the year in books :: June


I have a confession, oh fellow readers…

I have yet to finish last month’s book! My precious reading time has been stolen away by a run of freelance deadlines, two family birthdays and a holiday. There was a time when the latter would have meant devouring a book a day, but, with three boys under six, a holiday no longer means leisurely days, novel in hand. I love our time splashing in rock pools, but I do yearn for those quiet moments, curled up with a book in a shady spot! One of my fondest holiday memories is devouring Middlemarch over a couple of days spent in a grand yet dilapidated apartment, on the Italian island of Ischia.

Still, when I started this project, it was always a target, an aspiration, an intention to read a book a month, and on many months so far I have read several, so I am determined not beat myself up about this month’s slow progress. We’re all just trying to make a little more room for books in our busy lives, right? For the same reasons, I’m afraid that I’m also behind on visiting your posts from May, but I shall make my way round them all in due course- it’s always such an enjoyable journey.

I have been reading A Little History of the World, and what a wonderful book it is. It’s an amazing feat, the distillation of the entire world history into one small paperback, but Ernst Gombrich achieved it with aplomb, drawing together events and movements from across the globe to create a coherent, intelligent and uplifting narrative. His written style is that of a kindly and learned grandfather, and indeed this is a book that I shall certainly be reading to my children when they are a little older. Gombich’s definition of history, in the opening chapter, is fabulous, I only wish that I’d come across it back in my sixth form days when I was writing endless essays on historiography. I look forward with pleasure to the final few chapters, before I get started on my books for June.

My choices for June are both selected  following reviews from fellow participants in the Year in Books project: Tove Jansson’s The Summer Book (inspired by Brooke), and Richard Louv’s Last Child in the Woods, (inspired by Bryony). I’ve been meaning to read The Summer Book for the longest time, and was reminded of this when I came across this fabulous photograph of author Tove Jansson, on Pinterest. Last Child in the Woods is about a subject dear to my heart, fitting perfectly with the Project Wild Thing movement and my resultant Wild Children posts. Looking forward to July, I’ve selected Matt Haig’s The Humans, which I came across via Twitter, and after reading this excellent post by the author on parenthood and writing, I feel compelled to read the book.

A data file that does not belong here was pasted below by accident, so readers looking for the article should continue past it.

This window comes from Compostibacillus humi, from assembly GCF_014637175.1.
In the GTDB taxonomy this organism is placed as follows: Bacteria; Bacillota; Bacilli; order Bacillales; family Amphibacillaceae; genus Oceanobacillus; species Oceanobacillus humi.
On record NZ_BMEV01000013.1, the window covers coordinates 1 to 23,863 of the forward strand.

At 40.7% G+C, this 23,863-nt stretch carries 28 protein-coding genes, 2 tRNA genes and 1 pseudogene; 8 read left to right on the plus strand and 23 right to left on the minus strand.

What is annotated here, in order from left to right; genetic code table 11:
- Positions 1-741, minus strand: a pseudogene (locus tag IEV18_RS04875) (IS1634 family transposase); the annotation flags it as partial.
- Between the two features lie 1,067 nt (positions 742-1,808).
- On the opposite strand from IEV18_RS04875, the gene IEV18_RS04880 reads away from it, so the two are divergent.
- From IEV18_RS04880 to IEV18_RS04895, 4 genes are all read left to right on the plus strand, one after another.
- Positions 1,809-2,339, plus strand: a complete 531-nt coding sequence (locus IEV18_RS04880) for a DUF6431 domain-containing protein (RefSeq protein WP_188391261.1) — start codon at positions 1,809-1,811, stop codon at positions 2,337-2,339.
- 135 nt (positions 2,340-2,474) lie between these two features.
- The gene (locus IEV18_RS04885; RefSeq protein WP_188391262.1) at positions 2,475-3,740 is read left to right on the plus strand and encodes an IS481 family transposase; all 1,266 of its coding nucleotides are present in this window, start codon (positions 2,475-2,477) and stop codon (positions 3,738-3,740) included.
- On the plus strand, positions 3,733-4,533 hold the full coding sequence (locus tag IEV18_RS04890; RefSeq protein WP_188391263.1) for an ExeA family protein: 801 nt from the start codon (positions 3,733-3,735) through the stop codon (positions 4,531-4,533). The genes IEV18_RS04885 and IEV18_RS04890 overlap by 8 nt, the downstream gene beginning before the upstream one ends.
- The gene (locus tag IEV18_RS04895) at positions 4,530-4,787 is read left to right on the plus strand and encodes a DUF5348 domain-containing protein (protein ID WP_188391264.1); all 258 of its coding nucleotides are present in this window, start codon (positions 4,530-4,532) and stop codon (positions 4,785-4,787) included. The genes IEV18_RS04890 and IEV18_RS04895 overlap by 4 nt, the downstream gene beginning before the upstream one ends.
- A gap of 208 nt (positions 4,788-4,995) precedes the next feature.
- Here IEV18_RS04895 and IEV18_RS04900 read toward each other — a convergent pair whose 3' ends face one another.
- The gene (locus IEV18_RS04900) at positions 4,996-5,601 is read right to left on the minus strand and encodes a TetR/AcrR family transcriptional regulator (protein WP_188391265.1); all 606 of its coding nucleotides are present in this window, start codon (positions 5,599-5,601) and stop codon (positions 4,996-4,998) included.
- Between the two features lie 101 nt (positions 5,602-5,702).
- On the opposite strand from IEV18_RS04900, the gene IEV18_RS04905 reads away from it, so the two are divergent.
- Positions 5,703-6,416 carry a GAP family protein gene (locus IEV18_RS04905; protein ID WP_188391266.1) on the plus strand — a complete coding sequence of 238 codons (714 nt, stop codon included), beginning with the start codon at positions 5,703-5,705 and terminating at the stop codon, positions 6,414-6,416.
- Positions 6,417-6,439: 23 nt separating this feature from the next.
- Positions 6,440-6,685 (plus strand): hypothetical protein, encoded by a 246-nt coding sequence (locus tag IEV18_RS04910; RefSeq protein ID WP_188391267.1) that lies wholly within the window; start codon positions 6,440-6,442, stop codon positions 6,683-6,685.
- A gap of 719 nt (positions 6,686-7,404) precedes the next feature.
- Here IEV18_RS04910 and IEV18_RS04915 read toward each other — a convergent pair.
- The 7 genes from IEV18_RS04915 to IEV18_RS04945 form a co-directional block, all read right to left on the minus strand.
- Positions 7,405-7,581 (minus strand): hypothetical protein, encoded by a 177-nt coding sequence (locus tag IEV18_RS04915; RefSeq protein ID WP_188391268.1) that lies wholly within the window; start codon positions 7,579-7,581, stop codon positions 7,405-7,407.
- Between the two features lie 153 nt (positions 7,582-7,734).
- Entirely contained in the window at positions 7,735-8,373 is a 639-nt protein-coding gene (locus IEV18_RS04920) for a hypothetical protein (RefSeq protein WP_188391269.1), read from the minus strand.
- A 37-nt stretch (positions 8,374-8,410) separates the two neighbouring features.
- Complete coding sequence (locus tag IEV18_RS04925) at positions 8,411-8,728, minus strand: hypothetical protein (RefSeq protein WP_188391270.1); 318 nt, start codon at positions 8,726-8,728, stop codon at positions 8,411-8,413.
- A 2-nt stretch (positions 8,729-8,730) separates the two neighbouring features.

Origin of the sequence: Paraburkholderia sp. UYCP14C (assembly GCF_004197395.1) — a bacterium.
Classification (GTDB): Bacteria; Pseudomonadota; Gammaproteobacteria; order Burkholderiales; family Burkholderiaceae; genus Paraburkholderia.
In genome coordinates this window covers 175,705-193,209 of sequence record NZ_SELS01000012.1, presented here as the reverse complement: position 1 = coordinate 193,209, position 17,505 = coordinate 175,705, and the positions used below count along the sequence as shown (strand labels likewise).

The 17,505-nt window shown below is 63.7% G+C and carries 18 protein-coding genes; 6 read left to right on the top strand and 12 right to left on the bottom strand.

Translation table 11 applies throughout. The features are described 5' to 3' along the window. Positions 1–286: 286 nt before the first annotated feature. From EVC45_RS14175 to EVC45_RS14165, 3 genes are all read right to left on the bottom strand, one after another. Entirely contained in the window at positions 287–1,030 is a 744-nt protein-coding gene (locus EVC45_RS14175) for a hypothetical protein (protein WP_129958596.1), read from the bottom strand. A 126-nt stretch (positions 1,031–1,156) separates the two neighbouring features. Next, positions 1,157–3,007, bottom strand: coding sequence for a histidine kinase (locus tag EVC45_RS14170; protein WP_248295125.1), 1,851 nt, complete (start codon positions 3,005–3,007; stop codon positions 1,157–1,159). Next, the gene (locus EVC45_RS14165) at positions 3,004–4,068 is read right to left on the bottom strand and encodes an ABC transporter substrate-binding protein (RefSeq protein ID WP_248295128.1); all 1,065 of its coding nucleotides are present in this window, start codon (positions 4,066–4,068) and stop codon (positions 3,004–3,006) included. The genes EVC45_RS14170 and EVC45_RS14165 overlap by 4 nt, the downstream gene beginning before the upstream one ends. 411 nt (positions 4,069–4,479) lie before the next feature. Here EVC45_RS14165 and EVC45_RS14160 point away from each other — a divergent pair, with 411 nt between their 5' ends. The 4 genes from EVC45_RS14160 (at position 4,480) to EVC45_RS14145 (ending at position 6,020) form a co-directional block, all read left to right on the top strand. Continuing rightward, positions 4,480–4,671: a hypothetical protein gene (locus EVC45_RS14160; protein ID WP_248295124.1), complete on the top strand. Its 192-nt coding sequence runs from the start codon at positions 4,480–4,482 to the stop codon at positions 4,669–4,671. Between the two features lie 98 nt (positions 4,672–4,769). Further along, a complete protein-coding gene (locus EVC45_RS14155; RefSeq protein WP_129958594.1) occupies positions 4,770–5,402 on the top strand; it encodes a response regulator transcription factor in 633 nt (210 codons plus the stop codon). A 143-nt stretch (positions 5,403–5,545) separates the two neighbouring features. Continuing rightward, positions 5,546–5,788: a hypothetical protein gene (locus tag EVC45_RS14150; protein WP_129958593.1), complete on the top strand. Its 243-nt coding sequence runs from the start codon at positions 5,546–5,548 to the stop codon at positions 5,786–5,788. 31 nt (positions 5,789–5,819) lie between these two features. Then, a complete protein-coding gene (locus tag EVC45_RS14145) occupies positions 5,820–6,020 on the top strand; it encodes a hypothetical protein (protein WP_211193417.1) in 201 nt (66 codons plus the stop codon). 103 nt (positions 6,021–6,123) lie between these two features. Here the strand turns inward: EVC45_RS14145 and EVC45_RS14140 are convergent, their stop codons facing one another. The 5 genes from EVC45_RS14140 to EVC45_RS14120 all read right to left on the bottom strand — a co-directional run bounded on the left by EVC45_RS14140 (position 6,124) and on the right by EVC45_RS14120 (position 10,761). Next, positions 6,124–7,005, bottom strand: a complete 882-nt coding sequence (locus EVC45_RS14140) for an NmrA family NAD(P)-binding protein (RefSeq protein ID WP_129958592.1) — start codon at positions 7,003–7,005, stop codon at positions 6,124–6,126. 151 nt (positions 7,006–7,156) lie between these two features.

So, lets get on with the June link up. Here’s a reminder of how it all works:

The aim is to read (at least) a book a month during 2014. At the start of the month, we blog the book that we are planning to read in the month ahead. If we feel inspired to, we could also write a little about the previous month’s book. Not a review, as such, just some thoughts: a recommendation (or otherwise!) for others who might be thinking of reading it. It’s not a traditional book club, so we don’t have to all read the same book. This is just about trying to ensure that we make space for reading in our busy lives, and hopefully a way to discover more lovely books (and lovely bibliophiles).

If you would prefer to share your book choices over on Instagram, that would also be great, please use the hashtag #theyearinbooks so that we can find your posts. The same hashtag is also active on Twitter. There is a Year in Books Pinterest board, so do let me know in the comments if you would like me to add you as a pinner. There’s also a Goodreads group for this project, and you are welcome to join, whether or not you have a blog of your own. If you would like to add a badge to your blog, you can grab the code over in the sidebar. (A few people have asked me how to do this. If you have a Blogger blog, you may find this tutorial helpful.)

I am compiling a reading list of book suggestions which people have left in the comments here, or via Instagram. Please feel free to continue to recommend books in this way and I will add them to the list.

It doesn’t matter whether or not you have linked up before- everyone is welcome and it’s never too late to get involved. I would be grateful if you could link back to here in your post. Do add your link below – click on the blue button at the bottom of the post.

[inlinkz_linkup id=412331 mode=1]

Leave a Comment

Your email address will not be published. Required fields are marked *